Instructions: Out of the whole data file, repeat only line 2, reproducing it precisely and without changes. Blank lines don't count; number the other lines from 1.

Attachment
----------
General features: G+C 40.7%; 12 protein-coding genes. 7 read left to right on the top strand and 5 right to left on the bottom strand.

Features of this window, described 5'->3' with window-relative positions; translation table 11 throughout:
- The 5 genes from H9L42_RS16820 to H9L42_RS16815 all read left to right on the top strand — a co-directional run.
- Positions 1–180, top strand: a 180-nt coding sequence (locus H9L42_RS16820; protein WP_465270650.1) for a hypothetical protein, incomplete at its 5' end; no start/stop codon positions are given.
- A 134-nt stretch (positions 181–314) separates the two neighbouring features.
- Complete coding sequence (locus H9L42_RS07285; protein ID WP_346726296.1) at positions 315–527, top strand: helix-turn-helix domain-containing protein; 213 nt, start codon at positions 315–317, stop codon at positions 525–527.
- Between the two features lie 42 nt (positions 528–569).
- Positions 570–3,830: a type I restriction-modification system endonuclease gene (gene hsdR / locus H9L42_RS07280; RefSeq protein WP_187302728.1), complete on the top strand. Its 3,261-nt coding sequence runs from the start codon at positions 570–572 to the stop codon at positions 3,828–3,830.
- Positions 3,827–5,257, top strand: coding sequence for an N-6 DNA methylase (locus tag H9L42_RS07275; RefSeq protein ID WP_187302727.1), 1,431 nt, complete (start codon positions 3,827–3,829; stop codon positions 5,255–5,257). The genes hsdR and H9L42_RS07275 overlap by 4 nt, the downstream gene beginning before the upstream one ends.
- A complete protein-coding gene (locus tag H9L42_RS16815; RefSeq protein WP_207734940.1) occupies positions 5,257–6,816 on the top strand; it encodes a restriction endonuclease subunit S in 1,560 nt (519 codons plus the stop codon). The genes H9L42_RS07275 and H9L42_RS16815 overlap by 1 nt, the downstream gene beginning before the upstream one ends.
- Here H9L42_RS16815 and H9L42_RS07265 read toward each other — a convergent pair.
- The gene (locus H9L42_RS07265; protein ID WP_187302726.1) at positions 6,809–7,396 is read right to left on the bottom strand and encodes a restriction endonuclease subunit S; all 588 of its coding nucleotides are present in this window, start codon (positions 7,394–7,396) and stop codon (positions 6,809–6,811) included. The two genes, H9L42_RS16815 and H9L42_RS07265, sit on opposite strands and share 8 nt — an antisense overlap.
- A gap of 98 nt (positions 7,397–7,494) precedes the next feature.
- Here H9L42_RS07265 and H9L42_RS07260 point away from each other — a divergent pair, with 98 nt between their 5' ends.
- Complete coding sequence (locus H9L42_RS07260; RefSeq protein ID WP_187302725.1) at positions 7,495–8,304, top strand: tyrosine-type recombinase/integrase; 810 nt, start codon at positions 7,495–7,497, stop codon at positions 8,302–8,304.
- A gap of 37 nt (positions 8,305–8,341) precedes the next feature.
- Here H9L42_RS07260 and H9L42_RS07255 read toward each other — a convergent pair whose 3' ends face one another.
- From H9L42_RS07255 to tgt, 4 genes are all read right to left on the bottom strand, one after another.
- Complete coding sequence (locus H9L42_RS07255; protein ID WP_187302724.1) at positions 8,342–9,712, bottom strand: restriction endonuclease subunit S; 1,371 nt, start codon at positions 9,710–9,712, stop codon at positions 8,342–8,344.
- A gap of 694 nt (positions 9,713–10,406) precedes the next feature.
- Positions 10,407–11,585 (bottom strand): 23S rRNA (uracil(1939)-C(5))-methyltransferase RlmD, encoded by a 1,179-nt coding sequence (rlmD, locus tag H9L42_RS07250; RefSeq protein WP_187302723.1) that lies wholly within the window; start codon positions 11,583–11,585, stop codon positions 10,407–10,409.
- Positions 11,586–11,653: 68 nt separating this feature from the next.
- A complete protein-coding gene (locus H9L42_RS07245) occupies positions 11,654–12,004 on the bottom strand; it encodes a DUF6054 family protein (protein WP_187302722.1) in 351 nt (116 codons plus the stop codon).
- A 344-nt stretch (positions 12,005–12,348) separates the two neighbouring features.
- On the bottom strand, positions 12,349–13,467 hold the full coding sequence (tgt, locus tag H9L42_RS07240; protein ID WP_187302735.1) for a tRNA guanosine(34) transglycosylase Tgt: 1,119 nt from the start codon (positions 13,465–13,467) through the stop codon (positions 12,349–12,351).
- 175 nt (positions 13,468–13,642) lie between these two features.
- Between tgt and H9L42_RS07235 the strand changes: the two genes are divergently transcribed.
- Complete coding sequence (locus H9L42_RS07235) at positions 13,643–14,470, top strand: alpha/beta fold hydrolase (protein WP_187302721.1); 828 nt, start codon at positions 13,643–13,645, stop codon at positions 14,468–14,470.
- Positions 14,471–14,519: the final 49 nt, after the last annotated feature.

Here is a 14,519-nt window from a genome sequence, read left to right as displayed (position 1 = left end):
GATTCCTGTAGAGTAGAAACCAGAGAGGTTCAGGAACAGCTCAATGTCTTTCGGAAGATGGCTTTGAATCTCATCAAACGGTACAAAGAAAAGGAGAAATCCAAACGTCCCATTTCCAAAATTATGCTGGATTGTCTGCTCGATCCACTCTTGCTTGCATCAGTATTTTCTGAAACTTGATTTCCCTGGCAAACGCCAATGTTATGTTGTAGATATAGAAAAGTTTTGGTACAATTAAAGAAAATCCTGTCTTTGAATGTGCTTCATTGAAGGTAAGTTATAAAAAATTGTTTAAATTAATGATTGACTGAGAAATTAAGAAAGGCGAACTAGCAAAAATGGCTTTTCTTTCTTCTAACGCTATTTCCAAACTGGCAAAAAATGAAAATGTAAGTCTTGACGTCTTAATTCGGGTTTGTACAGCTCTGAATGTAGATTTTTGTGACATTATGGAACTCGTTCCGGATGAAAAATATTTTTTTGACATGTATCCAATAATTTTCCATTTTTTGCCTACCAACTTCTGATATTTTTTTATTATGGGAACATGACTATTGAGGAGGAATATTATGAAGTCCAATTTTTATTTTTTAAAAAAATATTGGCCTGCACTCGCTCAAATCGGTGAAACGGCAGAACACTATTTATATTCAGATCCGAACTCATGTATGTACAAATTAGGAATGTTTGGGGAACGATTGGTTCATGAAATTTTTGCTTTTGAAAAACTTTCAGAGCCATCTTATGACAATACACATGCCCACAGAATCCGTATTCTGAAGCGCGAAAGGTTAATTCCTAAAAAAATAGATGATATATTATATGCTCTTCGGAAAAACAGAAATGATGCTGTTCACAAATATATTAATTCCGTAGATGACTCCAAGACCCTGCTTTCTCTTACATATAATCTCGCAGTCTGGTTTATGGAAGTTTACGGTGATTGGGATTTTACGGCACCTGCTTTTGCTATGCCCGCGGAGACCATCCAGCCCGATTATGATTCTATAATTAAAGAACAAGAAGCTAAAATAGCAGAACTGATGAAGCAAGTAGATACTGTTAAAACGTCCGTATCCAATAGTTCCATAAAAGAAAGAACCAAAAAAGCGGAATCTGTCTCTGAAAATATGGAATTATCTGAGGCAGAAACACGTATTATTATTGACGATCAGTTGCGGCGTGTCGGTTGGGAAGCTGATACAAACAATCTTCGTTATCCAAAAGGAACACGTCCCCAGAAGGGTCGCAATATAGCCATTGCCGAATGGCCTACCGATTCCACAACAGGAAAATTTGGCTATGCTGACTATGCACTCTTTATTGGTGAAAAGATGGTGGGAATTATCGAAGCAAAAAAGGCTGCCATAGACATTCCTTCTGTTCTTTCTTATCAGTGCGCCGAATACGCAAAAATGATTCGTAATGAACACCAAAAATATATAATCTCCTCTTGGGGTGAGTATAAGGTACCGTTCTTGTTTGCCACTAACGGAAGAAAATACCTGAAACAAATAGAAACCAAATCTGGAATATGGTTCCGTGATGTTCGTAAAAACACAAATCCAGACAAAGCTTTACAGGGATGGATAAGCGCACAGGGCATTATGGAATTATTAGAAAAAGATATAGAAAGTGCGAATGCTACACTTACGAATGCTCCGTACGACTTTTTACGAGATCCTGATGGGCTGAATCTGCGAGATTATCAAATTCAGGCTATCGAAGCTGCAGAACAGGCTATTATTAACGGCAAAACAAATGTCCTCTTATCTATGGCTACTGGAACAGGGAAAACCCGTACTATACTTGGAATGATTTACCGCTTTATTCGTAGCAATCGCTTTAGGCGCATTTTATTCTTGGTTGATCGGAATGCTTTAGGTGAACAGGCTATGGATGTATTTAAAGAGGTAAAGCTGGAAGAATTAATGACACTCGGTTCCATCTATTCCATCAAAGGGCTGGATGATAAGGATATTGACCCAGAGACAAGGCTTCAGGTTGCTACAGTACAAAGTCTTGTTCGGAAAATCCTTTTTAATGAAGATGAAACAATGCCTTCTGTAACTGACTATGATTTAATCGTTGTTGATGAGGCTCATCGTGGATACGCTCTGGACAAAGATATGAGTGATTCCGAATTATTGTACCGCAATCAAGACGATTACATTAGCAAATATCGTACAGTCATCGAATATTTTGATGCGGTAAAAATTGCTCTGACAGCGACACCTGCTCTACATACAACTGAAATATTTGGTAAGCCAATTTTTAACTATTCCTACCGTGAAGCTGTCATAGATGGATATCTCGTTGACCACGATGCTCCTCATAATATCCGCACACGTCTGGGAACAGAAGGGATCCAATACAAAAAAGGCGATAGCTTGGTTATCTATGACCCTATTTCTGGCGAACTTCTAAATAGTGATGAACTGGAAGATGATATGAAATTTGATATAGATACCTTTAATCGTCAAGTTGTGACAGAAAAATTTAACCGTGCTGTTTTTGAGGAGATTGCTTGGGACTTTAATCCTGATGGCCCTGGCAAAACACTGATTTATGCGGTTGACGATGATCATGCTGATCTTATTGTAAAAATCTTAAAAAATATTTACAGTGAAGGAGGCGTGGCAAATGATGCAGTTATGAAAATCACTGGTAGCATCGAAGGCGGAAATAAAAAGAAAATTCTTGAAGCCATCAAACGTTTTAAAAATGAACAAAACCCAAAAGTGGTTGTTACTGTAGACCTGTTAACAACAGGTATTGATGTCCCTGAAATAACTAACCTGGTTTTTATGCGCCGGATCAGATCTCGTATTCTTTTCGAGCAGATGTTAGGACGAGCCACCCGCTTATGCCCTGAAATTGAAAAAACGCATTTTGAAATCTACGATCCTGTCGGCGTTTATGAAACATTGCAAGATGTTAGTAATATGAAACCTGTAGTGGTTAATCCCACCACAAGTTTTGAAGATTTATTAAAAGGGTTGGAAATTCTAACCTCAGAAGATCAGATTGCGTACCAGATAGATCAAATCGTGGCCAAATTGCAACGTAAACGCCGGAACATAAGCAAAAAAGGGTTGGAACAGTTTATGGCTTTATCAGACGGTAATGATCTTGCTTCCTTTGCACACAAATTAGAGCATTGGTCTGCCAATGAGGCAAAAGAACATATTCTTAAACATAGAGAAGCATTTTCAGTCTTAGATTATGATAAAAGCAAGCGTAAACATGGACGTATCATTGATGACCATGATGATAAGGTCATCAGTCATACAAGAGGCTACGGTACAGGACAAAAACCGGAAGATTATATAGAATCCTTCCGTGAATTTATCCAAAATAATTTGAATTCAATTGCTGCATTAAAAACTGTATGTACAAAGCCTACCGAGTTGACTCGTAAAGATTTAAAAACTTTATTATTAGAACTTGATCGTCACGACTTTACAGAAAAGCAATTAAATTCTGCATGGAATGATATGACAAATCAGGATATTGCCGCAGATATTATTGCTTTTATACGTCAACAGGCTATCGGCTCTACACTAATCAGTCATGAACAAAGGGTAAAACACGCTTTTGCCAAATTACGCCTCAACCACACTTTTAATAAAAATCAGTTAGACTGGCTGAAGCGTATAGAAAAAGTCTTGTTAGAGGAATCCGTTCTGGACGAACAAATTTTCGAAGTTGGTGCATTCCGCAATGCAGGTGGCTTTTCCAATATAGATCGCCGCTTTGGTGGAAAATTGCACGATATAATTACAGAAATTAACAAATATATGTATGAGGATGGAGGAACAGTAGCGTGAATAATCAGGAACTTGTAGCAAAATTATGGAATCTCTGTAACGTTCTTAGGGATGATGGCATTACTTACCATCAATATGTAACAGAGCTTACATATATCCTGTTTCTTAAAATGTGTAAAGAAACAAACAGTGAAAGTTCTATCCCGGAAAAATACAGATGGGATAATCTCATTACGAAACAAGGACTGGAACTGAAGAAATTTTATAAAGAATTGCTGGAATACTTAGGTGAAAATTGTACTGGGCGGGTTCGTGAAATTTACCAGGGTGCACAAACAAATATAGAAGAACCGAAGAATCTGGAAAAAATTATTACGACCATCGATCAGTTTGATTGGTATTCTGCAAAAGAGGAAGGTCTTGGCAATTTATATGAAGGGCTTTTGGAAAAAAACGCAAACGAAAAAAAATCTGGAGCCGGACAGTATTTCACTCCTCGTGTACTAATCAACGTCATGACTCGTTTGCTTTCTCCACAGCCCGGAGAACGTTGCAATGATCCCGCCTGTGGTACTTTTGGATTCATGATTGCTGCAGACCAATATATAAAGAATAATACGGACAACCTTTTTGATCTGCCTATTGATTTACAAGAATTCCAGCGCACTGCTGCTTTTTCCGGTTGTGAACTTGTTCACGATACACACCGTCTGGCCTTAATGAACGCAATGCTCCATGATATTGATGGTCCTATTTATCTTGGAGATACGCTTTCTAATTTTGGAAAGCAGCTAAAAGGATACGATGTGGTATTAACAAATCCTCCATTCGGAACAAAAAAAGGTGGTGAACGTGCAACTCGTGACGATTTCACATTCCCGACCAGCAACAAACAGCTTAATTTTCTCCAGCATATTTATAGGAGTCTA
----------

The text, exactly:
Features of this window, described 5'->3' with window-relative positions; translation table 11 throughout: